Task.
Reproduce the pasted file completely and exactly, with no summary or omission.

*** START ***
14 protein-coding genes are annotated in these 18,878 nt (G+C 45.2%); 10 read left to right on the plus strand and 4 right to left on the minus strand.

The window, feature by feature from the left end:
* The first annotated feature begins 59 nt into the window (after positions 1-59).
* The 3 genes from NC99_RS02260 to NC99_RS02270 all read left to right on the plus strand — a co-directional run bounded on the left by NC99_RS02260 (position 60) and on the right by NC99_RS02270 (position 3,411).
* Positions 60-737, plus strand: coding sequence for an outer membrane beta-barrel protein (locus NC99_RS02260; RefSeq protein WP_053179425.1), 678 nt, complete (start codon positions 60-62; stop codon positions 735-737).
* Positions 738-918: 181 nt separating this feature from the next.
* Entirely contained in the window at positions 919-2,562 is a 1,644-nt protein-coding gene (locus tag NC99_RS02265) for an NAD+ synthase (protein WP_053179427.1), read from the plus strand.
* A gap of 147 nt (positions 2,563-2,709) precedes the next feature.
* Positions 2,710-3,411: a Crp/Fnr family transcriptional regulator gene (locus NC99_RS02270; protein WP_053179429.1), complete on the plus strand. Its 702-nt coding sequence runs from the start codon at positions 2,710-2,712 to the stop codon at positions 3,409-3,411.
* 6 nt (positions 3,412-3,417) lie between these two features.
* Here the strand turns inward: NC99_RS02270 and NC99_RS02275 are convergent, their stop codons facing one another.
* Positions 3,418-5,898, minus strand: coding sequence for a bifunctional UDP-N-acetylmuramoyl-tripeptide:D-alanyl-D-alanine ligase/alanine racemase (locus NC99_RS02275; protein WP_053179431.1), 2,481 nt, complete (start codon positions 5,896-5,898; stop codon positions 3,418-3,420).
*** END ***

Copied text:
14 protein-coding genes are annotated in these 18,878 nt (G+C 45.2%); 10 read left to right on the plus strand and 4 right to left on the minus strand.

The window, feature by feature from the left end:
* The first annotated feature begins 59 nt into the window (after positions 1-59).
* The 3 genes from NC99_RS02260 to NC99_RS02270 all read left to right on the plus strand — a co-directional run bounded on the left by NC99_RS02260 (position 60) and on the right by NC99_RS02270 (position 3,411).
* Positions 60-737, plus strand: coding sequence for an outer membrane beta-barrel protein (locus NC99_RS02260; RefSeq protein WP_053179425.1), 678 nt, complete (start codon positions 60-62; stop codon positions 735-737).
* Positions 738-918: 181 nt separating this feature from the next.
* Entirely contained in the window at positions 919-2,562 is a 1,644-nt protein-coding gene (locus tag NC99_RS02265) for an NAD+ synthase (protein WP_053179427.1), read from the plus strand.
* A gap of 147 nt (positions 2,563-2,709) precedes the next feature.
* Positions 2,710-3,411: a Crp/Fnr family transcriptional regulator gene (locus NC99_RS02270; protein WP_053179429.1), complete on the plus strand. Its 702-nt coding sequence runs from the start codon at positions 2,710-2,712 to the stop codon at positions 3,409-3,411.
* 6 nt (positions 3,412-3,417) lie between these two features.
* Here the strand turns inward: NC99_RS02270 and NC99_RS02275 are convergent, their stop codons facing one another.
* Positions 3,418-5,898, minus strand: coding sequence for a bifunctional UDP-N-acetylmuramoyl-tripeptide:D-alanyl-D-alanine ligase/alanine racemase (locus NC99_RS02275; protein WP_053179431.1), 2,481 nt, complete (start codon positions 5,896-5,898; stop codon positions 3,418-3,420).